Is modernity synonymous with progress? Did the Renaissance really break with the cyclical, agrarian time of the Middle Ages, inaugurating a new concept of irreversible time in a secular culture defined by development? How does methodology affect scholarly responses to the idea of the future in the past? This collection of interdisciplinary essays from the fields of literary criticism, cultural studies, politics and intellectual history offers new answers to these commonplace questions. They explore elite and popular culture, women and men's experiences, and the encounter between East and West, providing a comparative view on the range of personal, political and social practices with which early modern people planned for, imagined, manipulated or even rejected the future. Examining poetry, architecture, colonial exploration, technology, drama, satire, wills, childbirth and deathbed rituals, humanism, religious radicalism and republicanism, this collection provides new readings of canonical early modern texts and insights into popular culture.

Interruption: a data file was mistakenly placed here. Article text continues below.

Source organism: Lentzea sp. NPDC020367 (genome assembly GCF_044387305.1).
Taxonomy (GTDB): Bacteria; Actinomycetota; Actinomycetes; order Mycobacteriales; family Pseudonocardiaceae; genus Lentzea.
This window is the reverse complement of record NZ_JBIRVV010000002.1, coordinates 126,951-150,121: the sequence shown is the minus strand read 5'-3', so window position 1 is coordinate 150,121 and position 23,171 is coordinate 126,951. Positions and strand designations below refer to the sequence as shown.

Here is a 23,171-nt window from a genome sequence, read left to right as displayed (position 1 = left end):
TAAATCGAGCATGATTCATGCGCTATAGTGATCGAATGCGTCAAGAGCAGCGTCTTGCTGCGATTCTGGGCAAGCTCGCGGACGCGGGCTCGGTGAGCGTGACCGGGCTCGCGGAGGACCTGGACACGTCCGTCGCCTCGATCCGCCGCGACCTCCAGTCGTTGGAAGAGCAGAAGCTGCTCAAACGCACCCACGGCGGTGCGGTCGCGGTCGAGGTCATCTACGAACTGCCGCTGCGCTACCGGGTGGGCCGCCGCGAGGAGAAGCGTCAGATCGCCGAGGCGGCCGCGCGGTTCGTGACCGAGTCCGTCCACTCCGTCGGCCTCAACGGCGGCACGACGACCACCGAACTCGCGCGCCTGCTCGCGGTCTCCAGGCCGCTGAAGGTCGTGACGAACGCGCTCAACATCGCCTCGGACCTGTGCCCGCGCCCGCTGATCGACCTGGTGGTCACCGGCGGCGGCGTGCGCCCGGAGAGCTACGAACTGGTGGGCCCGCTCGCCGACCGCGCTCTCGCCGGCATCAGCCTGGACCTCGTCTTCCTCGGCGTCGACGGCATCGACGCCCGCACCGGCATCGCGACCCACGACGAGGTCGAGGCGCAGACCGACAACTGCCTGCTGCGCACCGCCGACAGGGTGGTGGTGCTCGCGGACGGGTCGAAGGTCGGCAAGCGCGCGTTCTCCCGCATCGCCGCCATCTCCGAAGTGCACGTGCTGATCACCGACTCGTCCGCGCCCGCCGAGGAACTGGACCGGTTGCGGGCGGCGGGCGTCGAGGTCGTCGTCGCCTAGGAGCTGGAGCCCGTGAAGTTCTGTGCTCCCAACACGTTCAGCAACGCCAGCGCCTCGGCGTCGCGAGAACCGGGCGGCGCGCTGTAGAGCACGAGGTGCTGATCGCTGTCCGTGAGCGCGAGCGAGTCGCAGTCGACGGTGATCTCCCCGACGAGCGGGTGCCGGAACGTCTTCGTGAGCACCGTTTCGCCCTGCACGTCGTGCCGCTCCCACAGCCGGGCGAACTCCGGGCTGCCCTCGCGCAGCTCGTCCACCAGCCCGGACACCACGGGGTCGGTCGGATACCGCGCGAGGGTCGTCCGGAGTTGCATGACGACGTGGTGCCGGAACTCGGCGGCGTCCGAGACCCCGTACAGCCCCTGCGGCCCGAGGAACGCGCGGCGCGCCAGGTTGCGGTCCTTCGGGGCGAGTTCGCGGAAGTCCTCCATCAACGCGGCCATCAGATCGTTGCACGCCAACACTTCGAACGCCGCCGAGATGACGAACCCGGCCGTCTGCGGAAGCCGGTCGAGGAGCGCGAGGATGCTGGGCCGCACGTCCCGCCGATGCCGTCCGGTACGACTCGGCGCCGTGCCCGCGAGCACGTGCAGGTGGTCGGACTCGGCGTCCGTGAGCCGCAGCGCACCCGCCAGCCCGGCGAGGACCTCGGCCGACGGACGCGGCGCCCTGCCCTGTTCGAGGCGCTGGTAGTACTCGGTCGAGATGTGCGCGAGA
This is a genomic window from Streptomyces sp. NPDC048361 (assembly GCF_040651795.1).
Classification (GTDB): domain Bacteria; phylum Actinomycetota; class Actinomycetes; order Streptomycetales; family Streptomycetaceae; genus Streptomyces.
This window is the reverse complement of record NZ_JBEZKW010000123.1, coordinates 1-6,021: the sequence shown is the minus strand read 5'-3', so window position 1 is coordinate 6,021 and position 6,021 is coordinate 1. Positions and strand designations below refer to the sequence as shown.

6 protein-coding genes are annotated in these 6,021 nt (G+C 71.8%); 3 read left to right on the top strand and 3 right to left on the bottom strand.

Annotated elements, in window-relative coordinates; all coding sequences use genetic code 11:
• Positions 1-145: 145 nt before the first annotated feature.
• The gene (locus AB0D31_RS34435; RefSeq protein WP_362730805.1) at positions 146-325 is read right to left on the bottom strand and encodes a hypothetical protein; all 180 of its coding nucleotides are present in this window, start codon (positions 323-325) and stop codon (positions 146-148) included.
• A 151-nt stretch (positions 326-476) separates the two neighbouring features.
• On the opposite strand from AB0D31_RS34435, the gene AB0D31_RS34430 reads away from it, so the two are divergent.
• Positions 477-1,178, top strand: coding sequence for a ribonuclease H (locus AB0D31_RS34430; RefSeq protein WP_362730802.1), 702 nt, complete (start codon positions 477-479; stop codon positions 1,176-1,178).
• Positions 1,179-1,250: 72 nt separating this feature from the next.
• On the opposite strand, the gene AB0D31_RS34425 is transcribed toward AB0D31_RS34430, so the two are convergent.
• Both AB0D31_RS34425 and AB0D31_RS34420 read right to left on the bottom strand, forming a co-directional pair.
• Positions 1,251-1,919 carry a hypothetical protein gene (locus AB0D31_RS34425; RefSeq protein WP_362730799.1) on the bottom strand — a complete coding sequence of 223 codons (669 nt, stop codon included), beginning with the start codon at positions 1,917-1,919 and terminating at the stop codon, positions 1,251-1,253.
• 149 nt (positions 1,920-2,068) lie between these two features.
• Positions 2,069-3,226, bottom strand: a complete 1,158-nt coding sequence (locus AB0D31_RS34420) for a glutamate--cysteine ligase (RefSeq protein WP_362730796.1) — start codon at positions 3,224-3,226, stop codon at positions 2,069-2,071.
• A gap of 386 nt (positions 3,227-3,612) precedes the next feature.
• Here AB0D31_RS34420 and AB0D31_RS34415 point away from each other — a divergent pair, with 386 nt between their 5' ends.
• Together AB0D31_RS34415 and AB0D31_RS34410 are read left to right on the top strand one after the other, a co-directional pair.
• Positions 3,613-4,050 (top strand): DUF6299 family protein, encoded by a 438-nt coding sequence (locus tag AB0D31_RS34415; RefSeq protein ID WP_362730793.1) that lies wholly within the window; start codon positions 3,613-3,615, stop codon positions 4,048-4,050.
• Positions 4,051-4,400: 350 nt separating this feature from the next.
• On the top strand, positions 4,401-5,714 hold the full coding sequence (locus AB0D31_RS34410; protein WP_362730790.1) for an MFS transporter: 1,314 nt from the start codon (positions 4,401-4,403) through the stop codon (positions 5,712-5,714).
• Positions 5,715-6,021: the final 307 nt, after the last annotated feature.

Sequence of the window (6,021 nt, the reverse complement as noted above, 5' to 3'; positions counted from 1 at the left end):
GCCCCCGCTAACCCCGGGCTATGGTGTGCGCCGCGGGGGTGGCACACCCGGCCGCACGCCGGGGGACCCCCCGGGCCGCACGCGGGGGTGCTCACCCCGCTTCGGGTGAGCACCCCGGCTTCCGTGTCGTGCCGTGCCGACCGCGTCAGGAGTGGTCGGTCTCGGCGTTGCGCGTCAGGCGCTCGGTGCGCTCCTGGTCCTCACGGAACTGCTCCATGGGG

With a foreword by Peter Burke.